However, relations between North and South Korea remain tense. The tension heightened June 15 when North and South Korean patrol boats engaged in a gun battle in the Yellow Sea. South Korean President Kim Dae Jung’s “sunshine policy” is coming under increasing criticism from opposition parties as well as the public.
Around the same time, the U.S. Defense Department, South Korea’s National Intelligence Agency and Japan’s Defense Agency all revealed that North Korea was preparing to launch another ballistic missile, presumably a Taepodong 2, and that the missile may be fired in one to three months. North Korea first fired a similar missile over Japan last August.
According to the 1998 Pentagon report “The United States Strategy for the East Asia-Pacific Region,” the Taepodong 2 missile probably has a range of over 4,000 kilometers. North Korea, says the report, “continues to place a high priority on the development and sale of ballistic missiles, equipment and related technology, particularly to countries in South Asia and the Middle East.”
The Japanese government plans to deal with North Korea in cooperation with the U.S. and South Korea along the lines of “dialogue and deterrence.” Japan pressed other G8 countries, including Russia, to support South Korean President Kim’s sunshine policy. A summary statement on the G8 foreign ministers’ talks expressed such support for the first time.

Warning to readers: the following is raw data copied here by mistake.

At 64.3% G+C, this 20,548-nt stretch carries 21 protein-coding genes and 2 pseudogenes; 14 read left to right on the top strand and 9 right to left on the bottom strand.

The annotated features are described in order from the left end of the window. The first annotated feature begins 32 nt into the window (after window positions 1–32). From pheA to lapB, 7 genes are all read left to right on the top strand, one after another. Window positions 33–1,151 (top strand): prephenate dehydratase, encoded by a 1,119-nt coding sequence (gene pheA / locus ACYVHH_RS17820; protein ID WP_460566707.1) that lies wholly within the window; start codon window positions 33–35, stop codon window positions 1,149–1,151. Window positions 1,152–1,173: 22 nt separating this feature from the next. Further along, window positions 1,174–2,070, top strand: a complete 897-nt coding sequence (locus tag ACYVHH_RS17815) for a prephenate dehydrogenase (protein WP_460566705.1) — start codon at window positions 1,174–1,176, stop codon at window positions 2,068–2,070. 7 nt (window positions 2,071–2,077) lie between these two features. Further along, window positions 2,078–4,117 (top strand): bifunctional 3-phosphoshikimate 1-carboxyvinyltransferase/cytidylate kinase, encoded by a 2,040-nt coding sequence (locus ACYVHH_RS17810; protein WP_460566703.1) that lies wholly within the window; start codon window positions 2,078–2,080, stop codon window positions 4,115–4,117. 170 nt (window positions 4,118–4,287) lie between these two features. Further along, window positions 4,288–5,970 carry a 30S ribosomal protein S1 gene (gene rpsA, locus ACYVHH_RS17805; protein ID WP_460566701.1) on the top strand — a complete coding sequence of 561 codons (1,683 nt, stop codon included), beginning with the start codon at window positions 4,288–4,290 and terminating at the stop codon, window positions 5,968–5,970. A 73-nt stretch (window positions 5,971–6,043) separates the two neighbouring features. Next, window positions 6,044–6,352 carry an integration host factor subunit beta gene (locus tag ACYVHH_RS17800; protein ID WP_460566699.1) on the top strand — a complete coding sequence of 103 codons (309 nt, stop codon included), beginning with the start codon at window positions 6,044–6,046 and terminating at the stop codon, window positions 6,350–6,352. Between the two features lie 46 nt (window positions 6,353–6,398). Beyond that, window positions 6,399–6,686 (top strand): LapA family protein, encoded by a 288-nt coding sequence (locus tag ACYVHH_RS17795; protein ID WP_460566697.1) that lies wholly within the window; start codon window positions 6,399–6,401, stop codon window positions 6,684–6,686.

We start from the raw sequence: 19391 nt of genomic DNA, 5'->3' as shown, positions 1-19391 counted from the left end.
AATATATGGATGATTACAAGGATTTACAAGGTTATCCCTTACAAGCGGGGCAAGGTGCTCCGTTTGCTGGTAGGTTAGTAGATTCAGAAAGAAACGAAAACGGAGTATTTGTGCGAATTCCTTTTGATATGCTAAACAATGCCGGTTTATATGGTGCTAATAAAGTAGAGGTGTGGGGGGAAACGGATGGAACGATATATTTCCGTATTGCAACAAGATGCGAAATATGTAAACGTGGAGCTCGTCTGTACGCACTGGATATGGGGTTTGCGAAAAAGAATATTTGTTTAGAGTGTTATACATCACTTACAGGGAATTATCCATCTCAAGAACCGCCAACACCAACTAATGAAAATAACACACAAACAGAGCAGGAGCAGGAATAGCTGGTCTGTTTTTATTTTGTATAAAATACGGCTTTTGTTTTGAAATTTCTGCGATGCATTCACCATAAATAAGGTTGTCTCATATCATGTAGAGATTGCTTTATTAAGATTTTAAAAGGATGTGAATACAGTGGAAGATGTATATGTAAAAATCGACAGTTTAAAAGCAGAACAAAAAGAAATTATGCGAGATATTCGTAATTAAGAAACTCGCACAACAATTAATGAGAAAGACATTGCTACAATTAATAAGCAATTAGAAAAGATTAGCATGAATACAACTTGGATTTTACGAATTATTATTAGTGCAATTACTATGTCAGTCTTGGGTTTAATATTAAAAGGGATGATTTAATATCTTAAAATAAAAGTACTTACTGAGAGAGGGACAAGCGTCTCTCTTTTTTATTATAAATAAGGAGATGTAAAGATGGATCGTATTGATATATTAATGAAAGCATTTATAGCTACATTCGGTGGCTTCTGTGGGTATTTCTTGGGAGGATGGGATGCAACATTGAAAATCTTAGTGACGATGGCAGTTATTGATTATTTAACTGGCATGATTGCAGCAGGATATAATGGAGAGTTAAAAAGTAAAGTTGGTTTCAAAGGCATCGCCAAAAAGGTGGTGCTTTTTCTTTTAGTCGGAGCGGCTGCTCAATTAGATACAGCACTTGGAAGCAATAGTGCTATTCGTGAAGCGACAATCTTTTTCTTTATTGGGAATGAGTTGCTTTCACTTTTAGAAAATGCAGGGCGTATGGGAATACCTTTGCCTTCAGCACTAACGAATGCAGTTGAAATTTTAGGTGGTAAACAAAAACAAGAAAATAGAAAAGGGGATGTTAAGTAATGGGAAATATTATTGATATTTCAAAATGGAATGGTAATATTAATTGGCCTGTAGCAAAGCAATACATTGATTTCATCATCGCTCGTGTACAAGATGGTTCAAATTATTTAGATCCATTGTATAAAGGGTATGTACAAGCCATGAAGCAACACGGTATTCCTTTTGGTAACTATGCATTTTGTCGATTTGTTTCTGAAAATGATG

The statement also expressed concern about the alleged kidnapping of Japanese citizens by North Korean agents, an issue that stands in the way of normalization talks between Japan and North Korea. Calling it a “humanitarian problem,” the document urged the North Koreans to take “constructive action.”
In addition, the foreign ministers’ statement supported the process of democratization and reform in Indonesia, as well as efforts for “human security,” such as the campaign to prevent the proliferation of small arms and the battle against terrorism.
The Okinawa summit in 2000 will be held at a historic juncture as the world puts the turbulent 20th century behind it and enters a new millennium. In the runup to the meeting, how much progress will have been made for peace and stability, particularly toward the nonproliferation of nuclear weapons and missiles and the prevention of regional conflicts?
Perhaps the answer is none. Still, the G8 summit in Okinawa — a symbol of the 100,000-strong U.S. military presence in the Asia-Pacific region — will mark an important step toward the formation of a new world order in the 21st century if summit leaders from the U.S. and Europe understand the realities of Asia — that it is fraught with conflict and tension — and demonstrate unity for the promotion of peace and stability.